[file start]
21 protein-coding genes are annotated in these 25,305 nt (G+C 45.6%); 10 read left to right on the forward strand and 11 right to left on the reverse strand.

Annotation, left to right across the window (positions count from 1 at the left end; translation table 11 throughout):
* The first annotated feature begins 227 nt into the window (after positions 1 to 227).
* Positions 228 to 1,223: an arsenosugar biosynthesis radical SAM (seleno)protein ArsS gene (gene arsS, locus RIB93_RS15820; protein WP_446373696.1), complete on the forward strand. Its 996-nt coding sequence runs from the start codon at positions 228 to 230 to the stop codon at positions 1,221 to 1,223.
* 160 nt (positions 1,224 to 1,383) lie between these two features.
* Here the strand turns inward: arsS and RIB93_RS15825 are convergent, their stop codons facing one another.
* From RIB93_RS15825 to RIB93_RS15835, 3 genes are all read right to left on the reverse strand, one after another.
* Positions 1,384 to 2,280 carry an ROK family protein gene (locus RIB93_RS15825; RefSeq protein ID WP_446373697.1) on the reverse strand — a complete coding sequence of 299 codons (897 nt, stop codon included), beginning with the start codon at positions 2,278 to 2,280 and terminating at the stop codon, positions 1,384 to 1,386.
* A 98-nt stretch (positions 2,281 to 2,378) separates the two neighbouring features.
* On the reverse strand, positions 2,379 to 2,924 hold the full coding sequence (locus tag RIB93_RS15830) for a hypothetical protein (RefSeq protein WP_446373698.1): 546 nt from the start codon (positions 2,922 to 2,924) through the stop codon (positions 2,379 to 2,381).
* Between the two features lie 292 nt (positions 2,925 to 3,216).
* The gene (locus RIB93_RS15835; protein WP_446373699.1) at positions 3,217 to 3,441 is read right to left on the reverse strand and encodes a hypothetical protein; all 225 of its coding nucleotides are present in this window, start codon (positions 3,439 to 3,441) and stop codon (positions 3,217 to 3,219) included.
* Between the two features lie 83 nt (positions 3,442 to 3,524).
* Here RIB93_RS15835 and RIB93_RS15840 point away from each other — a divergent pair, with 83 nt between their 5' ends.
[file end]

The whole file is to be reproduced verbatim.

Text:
21 protein-coding genes are annotated in these 25,305 nt (G+C 45.6%); 10 read left to right on the forward strand and 11 right to left on the reverse strand.

Annotation, left to right across the window (positions count from 1 at the left end; translation table 11 throughout):
* The first annotated feature begins 227 nt into the window (after positions 1 to 227).
* Positions 228 to 1,223: an arsenosugar biosynthesis radical SAM (seleno)protein ArsS gene (gene arsS, locus RIB93_RS15820; protein WP_446373696.1), complete on the forward strand. Its 996-nt coding sequence runs from the start codon at positions 228 to 230 to the stop codon at positions 1,221 to 1,223.
* 160 nt (positions 1,224 to 1,383) lie between these two features.
* Here the strand turns inward: arsS and RIB93_RS15825 are convergent, their stop codons facing one another.
* From RIB93_RS15825 to RIB93_RS15835, 3 genes are all read right to left on the reverse strand, one after another.
* Positions 1,384 to 2,280 carry an ROK family protein gene (locus RIB93_RS15825; RefSeq protein ID WP_446373697.1) on the reverse strand — a complete coding sequence of 299 codons (897 nt, stop codon included), beginning with the start codon at positions 2,278 to 2,280 and terminating at the stop codon, positions 1,384 to 1,386.
* A 98-nt stretch (positions 2,281 to 2,378) separates the two neighbouring features.
* On the reverse strand, positions 2,379 to 2,924 hold the full coding sequence (locus tag RIB93_RS15830) for a hypothetical protein (RefSeq protein WP_446373698.1): 546 nt from the start codon (positions 2,922 to 2,924) through the stop codon (positions 2,379 to 2,381).
* Between the two features lie 292 nt (positions 2,925 to 3,216).
* The gene (locus RIB93_RS15835; protein WP_446373699.1) at positions 3,217 to 3,441 is read right to left on the reverse strand and encodes a hypothetical protein; all 225 of its coding nucleotides are present in this window, start codon (positions 3,439 to 3,441) and stop codon (positions 3,217 to 3,219) included.
* Between the two features lie 83 nt (positions 3,442 to 3,524).
* Here RIB93_RS15835 and RIB93_RS15840 point away from each other — a divergent pair, with 83 nt between their 5' ends.